Ontogenetic changes in foot strike pattern and calcaneal loading during walking in young children.

Journal Article (Journal Article)

The assumption that the morphology of the human calcaneus reflects high and cyclical impact forces at heel strike during adult human walking has never been experimentally tested. Since a walking step with a heel strike is an emergent behavior in children, an ontogenetic study provides a natural experiment to begin testing the relationship between the mechanics of heel strike and calcaneal anatomy. This study examined the ground reaction forces (GRFs) of stepping in children to determine the location of the center of pressure (COP) relative to the calcaneus and the orientation and magnitude of ground reaction forces during foot contact. Three-dimensional kinematic and kinetic data were analyzed for 18 children ranging in age from 11.5 to 43.1 months. Early steppers used a flat foot contact (FFC) and experienced relatively high vertical and resultant GRFs with COP often anterior to the calcaneus. More experienced walkers used an initial heel contact (IHC) in which GRFs were significantly lower but the center of pressure remained under the heel a greater proportion of time. Thus, during FFC the foot experienced higher loading, but the heel itself was relatively wider and the load was distributed more evenly. In IHC walkers load was concentrated on the anterior calcaneus and a narrower heel, suggesting a need for increased calcaneal robusticity during development to mitigate injury. These results provide new insight into foot loading outside of typical mature contact patterns, inform structure-function relationships during development, and illuminate potential causes of heel injury in young walkers.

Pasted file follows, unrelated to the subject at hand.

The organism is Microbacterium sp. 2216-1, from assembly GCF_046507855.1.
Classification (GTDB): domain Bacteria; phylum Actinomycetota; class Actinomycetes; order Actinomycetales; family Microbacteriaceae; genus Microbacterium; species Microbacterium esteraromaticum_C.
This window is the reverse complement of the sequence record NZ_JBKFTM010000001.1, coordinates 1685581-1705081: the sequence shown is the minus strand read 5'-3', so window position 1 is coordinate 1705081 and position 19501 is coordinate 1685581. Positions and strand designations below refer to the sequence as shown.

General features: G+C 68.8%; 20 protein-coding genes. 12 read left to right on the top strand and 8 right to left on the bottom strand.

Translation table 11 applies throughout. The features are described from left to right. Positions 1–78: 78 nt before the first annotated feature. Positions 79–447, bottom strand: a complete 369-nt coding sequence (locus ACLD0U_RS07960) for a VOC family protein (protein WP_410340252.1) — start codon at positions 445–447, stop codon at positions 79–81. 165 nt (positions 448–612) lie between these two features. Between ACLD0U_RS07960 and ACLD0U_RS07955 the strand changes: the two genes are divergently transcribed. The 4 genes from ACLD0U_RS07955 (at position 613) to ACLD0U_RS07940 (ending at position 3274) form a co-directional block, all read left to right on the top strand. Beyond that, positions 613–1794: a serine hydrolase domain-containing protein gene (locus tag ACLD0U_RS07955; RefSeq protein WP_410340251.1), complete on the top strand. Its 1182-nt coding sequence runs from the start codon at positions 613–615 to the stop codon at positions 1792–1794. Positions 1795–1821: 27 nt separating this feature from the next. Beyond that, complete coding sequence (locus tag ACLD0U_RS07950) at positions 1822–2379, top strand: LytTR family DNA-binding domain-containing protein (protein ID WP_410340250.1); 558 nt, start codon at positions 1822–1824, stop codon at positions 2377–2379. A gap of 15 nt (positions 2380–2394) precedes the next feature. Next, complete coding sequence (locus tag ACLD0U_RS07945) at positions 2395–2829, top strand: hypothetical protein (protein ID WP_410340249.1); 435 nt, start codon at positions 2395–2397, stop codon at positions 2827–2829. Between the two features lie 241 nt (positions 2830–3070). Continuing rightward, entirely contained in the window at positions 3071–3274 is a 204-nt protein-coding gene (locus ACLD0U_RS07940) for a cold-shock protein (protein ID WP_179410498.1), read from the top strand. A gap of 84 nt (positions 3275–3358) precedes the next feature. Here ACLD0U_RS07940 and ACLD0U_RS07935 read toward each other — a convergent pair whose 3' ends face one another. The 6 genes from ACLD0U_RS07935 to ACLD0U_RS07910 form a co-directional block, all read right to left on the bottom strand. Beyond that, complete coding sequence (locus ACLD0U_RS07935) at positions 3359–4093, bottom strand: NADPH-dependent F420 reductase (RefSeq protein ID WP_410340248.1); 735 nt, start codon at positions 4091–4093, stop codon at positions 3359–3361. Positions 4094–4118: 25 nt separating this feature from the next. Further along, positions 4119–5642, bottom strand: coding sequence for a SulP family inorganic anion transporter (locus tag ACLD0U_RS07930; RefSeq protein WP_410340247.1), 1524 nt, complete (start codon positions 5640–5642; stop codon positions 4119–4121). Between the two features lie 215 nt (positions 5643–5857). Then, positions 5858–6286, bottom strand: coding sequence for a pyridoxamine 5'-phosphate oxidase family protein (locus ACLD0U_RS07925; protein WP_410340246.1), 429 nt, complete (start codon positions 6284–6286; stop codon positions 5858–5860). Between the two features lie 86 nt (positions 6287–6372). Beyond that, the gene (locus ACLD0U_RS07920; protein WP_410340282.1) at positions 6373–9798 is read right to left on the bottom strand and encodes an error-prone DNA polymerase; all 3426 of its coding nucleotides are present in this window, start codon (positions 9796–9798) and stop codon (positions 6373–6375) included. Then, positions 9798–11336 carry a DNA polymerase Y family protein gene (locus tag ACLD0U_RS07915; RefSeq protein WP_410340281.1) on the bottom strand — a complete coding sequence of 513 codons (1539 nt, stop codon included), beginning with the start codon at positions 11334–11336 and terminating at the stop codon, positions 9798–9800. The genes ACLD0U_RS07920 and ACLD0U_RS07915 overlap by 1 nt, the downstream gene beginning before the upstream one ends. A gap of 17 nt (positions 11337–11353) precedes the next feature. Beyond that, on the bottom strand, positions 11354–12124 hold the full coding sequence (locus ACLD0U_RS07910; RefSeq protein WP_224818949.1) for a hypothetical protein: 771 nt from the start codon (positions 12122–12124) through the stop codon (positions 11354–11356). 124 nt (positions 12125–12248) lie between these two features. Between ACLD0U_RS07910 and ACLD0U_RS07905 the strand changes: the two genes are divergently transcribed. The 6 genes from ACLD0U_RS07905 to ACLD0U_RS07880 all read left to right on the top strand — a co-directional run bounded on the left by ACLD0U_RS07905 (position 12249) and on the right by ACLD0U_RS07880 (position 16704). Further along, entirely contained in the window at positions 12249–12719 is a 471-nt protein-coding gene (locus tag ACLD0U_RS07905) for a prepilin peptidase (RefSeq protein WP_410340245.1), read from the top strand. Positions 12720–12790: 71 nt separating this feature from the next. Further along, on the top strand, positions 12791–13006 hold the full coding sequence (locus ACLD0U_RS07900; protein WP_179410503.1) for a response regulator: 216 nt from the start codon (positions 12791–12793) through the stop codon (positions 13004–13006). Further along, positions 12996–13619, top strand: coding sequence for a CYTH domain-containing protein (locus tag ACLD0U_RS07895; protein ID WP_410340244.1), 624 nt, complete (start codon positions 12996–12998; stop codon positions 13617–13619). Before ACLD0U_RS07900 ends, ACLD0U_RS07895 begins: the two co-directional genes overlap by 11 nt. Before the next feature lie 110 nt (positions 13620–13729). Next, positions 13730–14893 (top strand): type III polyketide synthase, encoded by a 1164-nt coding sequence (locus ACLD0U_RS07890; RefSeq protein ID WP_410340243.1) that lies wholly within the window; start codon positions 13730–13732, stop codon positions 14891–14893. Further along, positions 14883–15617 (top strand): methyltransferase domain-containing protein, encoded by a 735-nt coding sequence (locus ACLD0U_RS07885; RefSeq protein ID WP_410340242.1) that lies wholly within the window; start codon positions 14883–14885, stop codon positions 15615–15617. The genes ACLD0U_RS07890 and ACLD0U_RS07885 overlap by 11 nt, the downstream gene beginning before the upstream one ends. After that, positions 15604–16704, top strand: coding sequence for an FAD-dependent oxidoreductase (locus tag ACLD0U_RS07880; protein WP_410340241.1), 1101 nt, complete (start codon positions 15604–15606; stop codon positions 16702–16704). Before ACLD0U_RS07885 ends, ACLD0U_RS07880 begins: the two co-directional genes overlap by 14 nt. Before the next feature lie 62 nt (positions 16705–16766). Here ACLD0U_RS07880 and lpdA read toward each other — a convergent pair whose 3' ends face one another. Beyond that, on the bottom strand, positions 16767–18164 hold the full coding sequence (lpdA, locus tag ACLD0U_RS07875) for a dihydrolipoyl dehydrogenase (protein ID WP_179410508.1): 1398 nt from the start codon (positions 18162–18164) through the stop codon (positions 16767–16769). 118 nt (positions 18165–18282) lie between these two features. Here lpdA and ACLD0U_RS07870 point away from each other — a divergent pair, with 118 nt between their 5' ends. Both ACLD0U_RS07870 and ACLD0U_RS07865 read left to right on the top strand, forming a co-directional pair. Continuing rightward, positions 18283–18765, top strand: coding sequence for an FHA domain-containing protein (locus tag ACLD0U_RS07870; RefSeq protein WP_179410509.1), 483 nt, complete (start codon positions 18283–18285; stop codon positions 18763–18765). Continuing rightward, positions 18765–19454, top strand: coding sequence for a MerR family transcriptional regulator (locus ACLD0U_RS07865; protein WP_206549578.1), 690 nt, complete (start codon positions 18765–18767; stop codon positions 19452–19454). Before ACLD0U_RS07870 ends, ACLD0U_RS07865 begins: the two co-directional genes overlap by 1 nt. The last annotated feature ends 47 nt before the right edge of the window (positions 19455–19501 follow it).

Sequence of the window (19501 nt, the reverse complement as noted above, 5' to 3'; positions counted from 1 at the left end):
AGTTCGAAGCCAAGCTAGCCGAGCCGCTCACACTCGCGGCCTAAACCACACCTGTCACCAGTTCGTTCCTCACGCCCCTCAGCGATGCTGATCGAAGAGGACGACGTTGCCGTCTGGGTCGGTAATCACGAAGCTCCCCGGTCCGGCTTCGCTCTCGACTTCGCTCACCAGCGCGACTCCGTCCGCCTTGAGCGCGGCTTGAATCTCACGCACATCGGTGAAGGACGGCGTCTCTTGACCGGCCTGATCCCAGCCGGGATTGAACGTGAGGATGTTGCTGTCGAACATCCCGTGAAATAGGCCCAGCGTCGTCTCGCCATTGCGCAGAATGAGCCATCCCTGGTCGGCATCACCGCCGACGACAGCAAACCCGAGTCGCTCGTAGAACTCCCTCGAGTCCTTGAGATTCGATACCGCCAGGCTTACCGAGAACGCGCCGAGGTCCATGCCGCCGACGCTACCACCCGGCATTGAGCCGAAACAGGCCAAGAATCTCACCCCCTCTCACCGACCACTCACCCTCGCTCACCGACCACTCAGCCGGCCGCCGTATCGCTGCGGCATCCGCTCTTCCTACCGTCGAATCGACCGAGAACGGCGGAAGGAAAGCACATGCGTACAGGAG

Full Text

Duke Authors

Cited Authors

  • Zeininger, A; Schmitt, D; Jensen, JL; Shapiro, LJ

Published Date

  • January 2018

Published In

Volume / Issue

  • 59 /

Start / End Page

  • 18 - 22

PubMed ID

  • 28982055

Electronic International Standard Serial Number (EISSN)

  • 1879-2219

International Standard Serial Number (ISSN)

  • 0966-6362

Digital Object Identifier (DOI)

  • 10.1016/j.gaitpost.2017.09.027


  • eng